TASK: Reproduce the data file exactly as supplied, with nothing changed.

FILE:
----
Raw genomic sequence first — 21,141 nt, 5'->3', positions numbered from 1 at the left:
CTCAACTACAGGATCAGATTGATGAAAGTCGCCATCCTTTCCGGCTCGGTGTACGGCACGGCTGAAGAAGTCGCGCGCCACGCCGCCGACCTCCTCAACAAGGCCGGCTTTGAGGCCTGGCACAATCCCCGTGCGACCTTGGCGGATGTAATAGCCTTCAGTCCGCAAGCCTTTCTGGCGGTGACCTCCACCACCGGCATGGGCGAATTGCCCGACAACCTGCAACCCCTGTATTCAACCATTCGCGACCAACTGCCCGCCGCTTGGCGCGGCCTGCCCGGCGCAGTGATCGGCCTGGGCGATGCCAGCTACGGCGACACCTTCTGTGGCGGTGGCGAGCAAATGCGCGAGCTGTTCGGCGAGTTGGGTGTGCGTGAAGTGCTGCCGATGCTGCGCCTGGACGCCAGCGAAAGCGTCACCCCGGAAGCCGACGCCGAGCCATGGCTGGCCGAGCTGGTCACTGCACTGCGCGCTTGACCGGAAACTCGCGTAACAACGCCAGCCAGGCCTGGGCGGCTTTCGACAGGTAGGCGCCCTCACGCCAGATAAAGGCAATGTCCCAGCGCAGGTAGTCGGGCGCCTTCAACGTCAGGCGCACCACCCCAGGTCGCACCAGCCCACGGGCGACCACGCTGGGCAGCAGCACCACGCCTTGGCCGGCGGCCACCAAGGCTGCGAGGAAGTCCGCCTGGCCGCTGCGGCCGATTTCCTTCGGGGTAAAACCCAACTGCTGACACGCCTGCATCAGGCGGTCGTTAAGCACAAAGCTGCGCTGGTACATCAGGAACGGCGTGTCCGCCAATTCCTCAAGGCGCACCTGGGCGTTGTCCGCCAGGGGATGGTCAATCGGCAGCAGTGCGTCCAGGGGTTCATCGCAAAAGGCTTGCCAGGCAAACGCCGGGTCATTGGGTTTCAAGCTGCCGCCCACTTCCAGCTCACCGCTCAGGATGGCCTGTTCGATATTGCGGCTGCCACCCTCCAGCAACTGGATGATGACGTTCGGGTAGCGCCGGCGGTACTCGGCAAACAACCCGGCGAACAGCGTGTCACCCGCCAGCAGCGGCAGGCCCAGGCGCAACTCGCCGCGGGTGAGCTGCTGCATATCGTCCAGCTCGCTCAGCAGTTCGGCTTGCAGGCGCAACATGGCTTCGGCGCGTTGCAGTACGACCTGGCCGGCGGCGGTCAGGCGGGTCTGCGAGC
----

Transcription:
Raw genomic sequence first — 21,141 nt, 5'->3', positions numbered from 1 at the left:
CTCAACTACAGGATCAGATTGATGAAAGTCGCCATCCTTTCCGGCTCGGTGTACGGCACGGCTGAAGAAGTCGCGCGCCACGCCGCCGACCTCCTCAACAAGGCCGGCTTTGAGGCCTGGCACAATCCCCGTGCGACCTTGGCGGATGTAATAGCCTTCAGTCCGCAAGCCTTTCTGGCGGTGACCTCCACCACCGGCATGGGCGAATTGCCCGACAACCTGCAACCCCTGTATTCAACCATTCGCGACCAACTGCCCGCCGCTTGGCGCGGCCTGCCCGGCGCAGTGATCGGCCTGGGCGATGCCAGCTACGGCGACACCTTCTGTGGCGGTGGCGAGCAAATGCGCGAGCTGTTCGGCGAGTTGGGTGTGCGTGAAGTGCTGCCGATGCTGCGCCTGGACGCCAGCGAAAGCGTCACCCCGGAAGCCGACGCCGAGCCATGGCTGGCCGAGCTGGTCACTGCACTGCGCGCTTGACCGGAAACTCGCGTAACAACGCCAGCCAGGCCTGGGCGGCTTTCGACAGGTAGGCGCCCTCACGCCAGATAAAGGCAATGTCCCAGCGCAGGTAGTCGGGCGCCTTCAACGTCAGGCGCACCACCCCAGGTCGCACCAGCCCACGGGCGACCACGCTGGGCAGCAGCACCACGCCTTGGCCGGCGGCCACCAAGGCTGCGAGGAAGTCCGCCTGGCCGCTGCGGCCGATTTCCTTCGGGGTAAAACCCAACTGCTGACACGCCTGCATCAGGCGGTCGTTAAGCACAAAGCTGCGCTGGTACATCAGGAACGGCGTGTCCGCCAATTCCTCAAGGCGCACCTGGGCGTTGTCCGCCAGGGGATGGTCAATCGGCAGCAGTGCGTCCAGGGGTTCATCGCAAAAGGCTTGCCAGGCAAACGCCGGGTCATTGGGTTTCAAGCTGCCGCCCACTTCCAGCTCACCGCTCAGGATGGCCTGTTCGATATTGCGGCTGCCACCCTCCAGCAACTGGATGATGACGTTCGGGTAGCGCCGGCGGTACTCGGCAAACAACCCGGCGAACAGCGTGTCACCCGCCAGCAGCGGCAGGCCCAGGCGCAACTCGCCGCGGGTGAGCTGCTGCATATCGTCCAGCTCGCTCAGCAGTTCGGCTTGCAGGCGCAACATGGCTTCGGCGCGTTGCAGTACGACCTGGCCGGCGGCGGTCAGGCGGGTCTGCGAGC